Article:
Reports on health and longevity highlight the part played by work and income in longevity. It is an aspect of career choice that can be introduced in careers education, with recent research suggesting that teenagers appreciated ‘understanding their life time-line’. This is reported by Clark & Parry (forthcoming edition of the NICEC Journal, October 2019, free to CDI members) who describe a programme delivered to school students and their parents, which centres on explaining the workplace and work trends for the future. This alerts us to the need for career education in school to expose out-of-date assumptions and explore new realities. As well as the ‘Overview of the UK population’ (above), another useful resource for doing that is this BBC/Nobel Media article Why we lie about being retired which focuses on those choosing to stay in work beyond their 60s, but also differentiating between types of work in this respect – a relevant discussion topic for younger people looking at the implications of career choice.


Mid-life career thinking

The desire and need for a career review around the age of 50 years has had increasing attention over recent years. The Mid-Life MOT: a summary of developments gives an overview and links to websites. Related resources are provided by Unionlearn: Supporting mid-life development, including their useful card-based or online Value My Skills tool, and Centre for Research into the Older Workforce (CROW).


Retirement as a transition

Career development professionals may work with older people at mid-life and at the point of helping them to achieve a planned exit from the workforce, rather than leaving in an unplanned way: a transition, not a cliff-edge. The government’s Fuller Working Lives strategy sets out in Chapter 1 the financial costs to individuals, businesses and the economy of early workforce exit.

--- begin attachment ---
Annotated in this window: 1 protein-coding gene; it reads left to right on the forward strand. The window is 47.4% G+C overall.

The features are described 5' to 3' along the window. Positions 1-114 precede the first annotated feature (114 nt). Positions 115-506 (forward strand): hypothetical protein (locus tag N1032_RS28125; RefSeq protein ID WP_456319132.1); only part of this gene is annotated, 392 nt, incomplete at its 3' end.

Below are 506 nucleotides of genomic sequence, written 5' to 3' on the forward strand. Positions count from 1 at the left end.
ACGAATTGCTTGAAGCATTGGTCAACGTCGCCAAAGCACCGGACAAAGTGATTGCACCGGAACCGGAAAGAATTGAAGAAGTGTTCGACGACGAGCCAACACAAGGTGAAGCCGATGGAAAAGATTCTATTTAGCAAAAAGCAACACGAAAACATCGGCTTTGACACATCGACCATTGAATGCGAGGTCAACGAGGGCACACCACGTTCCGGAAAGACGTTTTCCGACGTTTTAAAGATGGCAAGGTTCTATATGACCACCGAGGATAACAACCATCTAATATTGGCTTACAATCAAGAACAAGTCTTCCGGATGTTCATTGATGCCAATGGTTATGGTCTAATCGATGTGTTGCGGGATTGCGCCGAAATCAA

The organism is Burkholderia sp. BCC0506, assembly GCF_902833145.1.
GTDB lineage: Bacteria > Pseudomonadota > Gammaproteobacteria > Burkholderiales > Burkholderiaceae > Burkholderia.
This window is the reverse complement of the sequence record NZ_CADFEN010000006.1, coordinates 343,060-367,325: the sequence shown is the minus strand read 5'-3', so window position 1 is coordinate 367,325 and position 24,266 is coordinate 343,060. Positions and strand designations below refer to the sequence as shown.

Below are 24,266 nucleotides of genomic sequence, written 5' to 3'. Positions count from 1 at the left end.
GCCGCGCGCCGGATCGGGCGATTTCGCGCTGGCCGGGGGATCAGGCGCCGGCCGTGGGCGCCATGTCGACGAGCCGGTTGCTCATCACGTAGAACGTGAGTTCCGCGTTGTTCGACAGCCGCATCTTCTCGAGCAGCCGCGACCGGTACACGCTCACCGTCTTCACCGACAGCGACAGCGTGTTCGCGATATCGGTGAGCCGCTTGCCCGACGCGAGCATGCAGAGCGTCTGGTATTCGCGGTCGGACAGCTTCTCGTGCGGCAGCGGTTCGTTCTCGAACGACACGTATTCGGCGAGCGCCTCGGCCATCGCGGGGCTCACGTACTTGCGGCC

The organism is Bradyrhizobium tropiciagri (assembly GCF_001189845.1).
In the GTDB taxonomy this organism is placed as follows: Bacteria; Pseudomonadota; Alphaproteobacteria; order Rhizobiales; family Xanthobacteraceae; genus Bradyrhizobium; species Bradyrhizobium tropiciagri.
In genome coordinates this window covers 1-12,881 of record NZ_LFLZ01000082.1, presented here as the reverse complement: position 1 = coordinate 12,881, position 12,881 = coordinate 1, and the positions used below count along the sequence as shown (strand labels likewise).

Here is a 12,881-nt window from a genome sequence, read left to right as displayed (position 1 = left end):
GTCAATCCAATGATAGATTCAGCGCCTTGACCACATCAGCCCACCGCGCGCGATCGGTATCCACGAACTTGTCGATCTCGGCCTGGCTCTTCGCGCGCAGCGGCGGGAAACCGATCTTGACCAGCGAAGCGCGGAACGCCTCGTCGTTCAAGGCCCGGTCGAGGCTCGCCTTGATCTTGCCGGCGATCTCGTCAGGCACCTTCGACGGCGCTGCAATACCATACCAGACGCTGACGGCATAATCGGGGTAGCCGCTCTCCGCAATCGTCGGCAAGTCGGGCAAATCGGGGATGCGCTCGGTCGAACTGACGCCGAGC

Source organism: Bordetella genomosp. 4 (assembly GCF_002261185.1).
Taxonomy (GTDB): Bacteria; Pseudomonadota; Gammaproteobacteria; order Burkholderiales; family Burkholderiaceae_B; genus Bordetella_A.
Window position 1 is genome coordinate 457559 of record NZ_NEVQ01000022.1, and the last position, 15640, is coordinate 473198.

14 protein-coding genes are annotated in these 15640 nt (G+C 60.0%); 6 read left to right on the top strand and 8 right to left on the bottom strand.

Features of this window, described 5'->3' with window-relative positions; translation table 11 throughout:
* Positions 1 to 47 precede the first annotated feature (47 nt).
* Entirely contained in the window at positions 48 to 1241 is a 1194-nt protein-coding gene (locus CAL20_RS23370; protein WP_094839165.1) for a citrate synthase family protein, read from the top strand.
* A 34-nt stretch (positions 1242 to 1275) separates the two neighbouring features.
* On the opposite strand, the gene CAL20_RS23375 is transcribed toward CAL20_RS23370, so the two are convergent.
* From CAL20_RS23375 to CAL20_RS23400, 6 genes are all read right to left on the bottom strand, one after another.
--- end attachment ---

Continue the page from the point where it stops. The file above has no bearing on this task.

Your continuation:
Satisfaction or precariaty?

But it is not just an economic issue. Through their work role, people gain identity, social interaction and a daily rhythm. In an academic paper The psychology of working theory Blustein at al (2017) consider how ‘decent work’ contributes to an individual’s survival, social connection and self-determination. This theme of satisfaction versus precariousness is elaborated in two slide sets from a recent CROW seminar Transition from work to retirement: extended or precarious working lives


Retirement is no longer clear-cut

In fact, recent research (WHERL, 2017) shows that 25% of people who ‘retire’ will ‘un-retire’ in some form. There’s an apparent paradox that people who are least likely to need more money are most likely to un-retire, but it is worth delving behind those statistics. Better-off people may have had more rewarding jobs (in every sense), may have the social capital to obtain new employment, and may be in better health to do so – all factors carrying forward from the inequalities highlighted in the earlier sections.